James Hyman Gallery presents an online exhibition of largely unseen photographs by Shirley Baker selected from the British photographer’s Estate.
The exhibition, which goes live from 22 June to 24 July via the Gallery’s website, includes Baker’s rare colour work as well as a selection of iconic black and white images.
Focusing on Shirley Baker’s celebrated street scenes photographed around Manchester and Salford in the north of England, this exhibition explores her depiction of older people.
Shirley Baker’s daughter, Nan Levy, who has co-curated the show with James Hyman, explains: “We are now starting to see the easing of the lockdown and with that we can begin to step outside, enjoy the sunshine and play sport. Sadly our elderly folk are still advised to stay safe at home; unable to see their loved ones or enjoy simple pleasures such as going to the park. I have gathered together a collection of Shirley’s photographs taken from the mid 60s to the mid 80s; these show older people enjoying their daily lives in the community in a way that is not possible at the moment.”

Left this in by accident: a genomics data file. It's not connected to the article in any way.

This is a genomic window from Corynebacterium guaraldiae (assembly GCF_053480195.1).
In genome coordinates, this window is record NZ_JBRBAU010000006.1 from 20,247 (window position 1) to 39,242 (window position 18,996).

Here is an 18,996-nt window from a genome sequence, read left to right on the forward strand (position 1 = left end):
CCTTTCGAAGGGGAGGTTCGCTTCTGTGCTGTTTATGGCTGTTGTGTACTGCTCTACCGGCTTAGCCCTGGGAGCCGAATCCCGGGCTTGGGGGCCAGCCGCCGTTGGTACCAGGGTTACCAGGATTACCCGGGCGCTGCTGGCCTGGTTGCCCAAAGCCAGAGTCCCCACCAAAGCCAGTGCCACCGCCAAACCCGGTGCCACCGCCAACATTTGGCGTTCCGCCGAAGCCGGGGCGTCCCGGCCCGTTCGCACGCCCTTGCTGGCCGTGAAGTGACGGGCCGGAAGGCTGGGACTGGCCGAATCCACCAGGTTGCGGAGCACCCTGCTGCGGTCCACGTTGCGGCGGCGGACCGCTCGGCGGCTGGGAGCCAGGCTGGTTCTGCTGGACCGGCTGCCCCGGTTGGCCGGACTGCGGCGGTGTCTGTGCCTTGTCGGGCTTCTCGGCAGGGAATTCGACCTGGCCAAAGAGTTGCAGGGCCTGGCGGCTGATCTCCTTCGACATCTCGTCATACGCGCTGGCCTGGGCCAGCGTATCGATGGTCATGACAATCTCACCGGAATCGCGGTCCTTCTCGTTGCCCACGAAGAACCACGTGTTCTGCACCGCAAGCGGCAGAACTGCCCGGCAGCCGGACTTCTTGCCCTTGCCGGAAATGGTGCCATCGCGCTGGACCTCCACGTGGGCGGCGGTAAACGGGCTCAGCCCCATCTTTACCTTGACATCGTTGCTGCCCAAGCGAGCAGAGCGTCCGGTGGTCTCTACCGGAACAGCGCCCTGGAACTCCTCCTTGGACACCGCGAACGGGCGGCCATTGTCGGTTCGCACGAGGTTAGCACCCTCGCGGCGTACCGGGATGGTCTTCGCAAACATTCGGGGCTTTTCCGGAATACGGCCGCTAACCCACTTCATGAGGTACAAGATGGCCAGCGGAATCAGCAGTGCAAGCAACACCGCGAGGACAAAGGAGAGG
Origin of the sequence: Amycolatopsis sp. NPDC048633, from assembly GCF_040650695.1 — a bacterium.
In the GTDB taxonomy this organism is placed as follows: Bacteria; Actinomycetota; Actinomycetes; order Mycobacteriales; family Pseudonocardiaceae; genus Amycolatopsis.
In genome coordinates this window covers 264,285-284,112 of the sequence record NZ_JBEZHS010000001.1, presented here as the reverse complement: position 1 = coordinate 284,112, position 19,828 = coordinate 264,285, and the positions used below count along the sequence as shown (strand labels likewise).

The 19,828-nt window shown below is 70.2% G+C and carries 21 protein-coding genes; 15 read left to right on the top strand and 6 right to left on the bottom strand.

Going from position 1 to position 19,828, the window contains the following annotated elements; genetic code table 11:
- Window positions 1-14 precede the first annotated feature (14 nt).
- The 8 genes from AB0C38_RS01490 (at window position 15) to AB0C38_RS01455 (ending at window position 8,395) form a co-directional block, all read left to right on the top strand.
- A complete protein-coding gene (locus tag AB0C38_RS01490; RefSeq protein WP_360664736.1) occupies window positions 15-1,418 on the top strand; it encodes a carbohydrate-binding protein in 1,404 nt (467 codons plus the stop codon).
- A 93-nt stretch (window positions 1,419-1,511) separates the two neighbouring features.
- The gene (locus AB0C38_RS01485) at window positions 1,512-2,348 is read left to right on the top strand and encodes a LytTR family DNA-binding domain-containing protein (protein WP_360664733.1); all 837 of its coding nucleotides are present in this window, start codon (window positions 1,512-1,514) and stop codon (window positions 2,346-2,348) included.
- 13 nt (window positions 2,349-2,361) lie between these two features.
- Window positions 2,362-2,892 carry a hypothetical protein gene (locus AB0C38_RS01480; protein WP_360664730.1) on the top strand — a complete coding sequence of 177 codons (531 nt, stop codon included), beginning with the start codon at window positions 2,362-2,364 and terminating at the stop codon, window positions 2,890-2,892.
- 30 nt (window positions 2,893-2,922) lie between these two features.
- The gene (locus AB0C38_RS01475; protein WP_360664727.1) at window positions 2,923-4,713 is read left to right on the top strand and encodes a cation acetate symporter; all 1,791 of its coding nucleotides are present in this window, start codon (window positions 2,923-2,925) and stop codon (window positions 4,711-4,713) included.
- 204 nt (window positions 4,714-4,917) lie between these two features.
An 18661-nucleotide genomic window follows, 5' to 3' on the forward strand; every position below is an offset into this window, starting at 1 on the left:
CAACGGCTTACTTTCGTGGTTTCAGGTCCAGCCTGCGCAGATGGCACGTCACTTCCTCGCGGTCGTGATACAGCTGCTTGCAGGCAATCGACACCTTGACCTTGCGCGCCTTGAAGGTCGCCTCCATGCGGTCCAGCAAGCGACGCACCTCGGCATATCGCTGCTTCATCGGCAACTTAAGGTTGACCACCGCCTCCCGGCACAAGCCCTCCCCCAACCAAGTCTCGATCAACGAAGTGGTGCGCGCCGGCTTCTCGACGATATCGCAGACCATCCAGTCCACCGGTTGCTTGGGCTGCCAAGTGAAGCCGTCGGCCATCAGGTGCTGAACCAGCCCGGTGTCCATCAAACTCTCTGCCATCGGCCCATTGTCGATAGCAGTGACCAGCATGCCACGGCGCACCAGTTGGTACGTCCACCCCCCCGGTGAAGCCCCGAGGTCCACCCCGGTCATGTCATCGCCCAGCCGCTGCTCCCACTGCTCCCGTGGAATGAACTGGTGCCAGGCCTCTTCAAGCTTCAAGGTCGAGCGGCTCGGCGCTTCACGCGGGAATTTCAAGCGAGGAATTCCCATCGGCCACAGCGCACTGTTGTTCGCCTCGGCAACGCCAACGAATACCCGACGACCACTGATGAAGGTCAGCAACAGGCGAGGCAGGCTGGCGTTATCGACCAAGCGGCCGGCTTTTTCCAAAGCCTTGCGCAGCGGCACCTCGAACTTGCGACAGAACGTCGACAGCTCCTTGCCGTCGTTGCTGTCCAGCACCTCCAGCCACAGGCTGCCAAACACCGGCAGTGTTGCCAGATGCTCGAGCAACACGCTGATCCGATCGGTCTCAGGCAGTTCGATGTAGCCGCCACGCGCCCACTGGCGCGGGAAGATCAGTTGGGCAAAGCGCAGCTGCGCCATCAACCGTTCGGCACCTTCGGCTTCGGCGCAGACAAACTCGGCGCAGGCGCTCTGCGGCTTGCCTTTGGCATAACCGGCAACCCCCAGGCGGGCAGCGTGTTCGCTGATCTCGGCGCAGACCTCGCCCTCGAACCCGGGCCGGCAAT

Shirley Baker, once writing of her motivations, expressed a world of street life that seems like a distant memory: “I love the immediacy of unposed, spontaneous photographs and the ability of the camera to capture the serious, the funny, the sublime and the ridiculous. Despite the many wonderful pictures of the great and famous, I feel that less formal, quotidian images can often convey more of the life and spirit of the time.”